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William Jack

Economics and Politics, 2008, vol. 20, issue 1, 125-140

Abstract: Aid conditionality forces countries to adopt policies that they would not otherwise choose. We examine how government discretion should be so constrained when the donor cannot fully control public expenditures, but instead can influence a less disaggregated indicator of public policy, namely the allocation of public spending between the social sectors (e.g. education, health, etc.) on the one hand and more traditional public goods (e.g. infrastructure) on the other. We first show how budget allocations will be altered when recipient government preferences are known – i.e. we characterize what policies the donor should “buy”– and how a given aid budget should be allocated between different types of countries. When recipient government preferences are not known by the donor, the permitted policies are distorted due to incentive constraints, and the extent to which aid flows are optimally differentiated between different countries is reduced.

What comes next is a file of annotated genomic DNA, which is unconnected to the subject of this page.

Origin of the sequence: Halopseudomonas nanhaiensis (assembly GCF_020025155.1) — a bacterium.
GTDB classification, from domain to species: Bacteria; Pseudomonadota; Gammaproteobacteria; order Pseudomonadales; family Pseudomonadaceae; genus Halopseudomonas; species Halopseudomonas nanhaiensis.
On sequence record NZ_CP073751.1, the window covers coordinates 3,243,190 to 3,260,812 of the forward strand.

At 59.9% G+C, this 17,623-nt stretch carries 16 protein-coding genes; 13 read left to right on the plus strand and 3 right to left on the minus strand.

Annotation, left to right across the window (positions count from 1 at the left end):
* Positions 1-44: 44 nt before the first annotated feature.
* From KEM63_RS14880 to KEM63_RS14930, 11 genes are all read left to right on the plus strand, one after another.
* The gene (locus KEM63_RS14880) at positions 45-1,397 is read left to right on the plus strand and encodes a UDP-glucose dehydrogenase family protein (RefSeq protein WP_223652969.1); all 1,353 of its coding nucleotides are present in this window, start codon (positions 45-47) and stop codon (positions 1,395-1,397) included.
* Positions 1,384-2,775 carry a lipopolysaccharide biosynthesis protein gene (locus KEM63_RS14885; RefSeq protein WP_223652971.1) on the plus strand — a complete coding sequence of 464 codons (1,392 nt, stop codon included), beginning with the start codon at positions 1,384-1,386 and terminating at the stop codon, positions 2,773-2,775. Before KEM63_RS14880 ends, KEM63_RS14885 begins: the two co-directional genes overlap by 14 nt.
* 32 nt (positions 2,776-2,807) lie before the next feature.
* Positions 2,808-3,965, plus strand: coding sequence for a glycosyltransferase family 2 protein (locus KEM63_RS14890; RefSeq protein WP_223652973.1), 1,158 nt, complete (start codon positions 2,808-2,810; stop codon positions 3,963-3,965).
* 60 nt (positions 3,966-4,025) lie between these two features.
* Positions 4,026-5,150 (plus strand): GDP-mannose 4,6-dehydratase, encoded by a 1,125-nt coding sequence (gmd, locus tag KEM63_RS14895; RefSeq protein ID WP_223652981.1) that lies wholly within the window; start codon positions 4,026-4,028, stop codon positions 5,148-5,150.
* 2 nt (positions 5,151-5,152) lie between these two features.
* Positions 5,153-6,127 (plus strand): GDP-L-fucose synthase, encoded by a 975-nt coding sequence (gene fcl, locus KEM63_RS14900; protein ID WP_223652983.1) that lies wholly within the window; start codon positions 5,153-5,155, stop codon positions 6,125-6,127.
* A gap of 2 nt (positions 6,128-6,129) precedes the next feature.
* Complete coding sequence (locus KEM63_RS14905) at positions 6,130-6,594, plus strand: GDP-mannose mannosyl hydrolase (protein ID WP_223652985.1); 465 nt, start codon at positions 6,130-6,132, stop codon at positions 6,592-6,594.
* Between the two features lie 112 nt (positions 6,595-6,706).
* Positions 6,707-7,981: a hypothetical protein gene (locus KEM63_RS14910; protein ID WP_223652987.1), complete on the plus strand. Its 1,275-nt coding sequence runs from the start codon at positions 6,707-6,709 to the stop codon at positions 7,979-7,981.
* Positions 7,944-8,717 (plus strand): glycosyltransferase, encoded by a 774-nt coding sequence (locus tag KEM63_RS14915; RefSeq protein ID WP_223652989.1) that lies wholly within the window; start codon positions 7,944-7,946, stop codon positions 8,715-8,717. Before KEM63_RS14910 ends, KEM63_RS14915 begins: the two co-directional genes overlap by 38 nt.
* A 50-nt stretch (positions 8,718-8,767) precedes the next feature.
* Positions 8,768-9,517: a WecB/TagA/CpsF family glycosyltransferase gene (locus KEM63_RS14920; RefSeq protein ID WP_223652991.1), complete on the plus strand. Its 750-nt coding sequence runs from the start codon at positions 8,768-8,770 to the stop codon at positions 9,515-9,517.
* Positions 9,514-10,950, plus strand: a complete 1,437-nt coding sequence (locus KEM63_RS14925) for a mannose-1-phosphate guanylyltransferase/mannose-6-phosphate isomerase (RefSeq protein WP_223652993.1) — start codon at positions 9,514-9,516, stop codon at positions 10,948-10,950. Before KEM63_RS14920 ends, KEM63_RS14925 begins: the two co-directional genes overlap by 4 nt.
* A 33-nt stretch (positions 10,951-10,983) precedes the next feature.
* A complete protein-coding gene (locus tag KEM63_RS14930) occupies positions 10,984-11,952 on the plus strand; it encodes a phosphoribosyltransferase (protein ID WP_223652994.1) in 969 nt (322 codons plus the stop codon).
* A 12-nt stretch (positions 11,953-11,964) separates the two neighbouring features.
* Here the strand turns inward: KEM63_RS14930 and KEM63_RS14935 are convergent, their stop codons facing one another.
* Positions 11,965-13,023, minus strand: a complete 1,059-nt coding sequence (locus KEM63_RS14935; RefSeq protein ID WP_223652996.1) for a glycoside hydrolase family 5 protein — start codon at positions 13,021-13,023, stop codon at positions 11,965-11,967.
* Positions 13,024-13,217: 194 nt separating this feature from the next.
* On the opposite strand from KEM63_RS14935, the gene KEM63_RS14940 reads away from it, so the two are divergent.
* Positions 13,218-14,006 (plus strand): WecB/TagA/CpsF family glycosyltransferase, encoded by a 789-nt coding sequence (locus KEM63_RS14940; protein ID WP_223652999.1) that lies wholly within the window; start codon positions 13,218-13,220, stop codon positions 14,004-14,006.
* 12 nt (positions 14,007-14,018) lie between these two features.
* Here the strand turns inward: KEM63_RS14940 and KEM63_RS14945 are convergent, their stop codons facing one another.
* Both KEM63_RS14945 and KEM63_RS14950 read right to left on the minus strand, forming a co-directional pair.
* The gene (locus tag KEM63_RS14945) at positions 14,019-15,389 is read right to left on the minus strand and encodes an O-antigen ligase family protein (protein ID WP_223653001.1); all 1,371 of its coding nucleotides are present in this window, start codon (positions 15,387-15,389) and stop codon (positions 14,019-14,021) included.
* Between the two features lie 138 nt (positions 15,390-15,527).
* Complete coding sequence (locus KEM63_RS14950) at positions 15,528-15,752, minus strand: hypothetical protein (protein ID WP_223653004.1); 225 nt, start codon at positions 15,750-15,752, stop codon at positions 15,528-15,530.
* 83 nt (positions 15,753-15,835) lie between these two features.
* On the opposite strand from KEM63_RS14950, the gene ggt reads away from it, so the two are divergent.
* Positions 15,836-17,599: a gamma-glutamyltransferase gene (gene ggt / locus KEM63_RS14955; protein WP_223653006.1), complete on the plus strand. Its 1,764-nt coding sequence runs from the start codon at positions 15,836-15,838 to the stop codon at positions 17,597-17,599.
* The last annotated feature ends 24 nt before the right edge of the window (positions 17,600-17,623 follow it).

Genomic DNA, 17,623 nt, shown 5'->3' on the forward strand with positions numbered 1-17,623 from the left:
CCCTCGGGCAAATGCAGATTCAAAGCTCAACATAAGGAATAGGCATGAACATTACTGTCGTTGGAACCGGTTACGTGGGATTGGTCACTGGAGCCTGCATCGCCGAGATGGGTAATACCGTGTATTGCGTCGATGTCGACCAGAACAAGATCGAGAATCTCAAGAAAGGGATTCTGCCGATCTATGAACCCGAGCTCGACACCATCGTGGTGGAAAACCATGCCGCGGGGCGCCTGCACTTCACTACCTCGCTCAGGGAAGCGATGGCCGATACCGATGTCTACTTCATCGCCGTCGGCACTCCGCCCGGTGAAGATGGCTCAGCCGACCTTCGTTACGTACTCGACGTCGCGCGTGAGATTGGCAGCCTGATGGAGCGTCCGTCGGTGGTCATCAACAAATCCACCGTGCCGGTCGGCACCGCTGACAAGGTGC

Date: 2008
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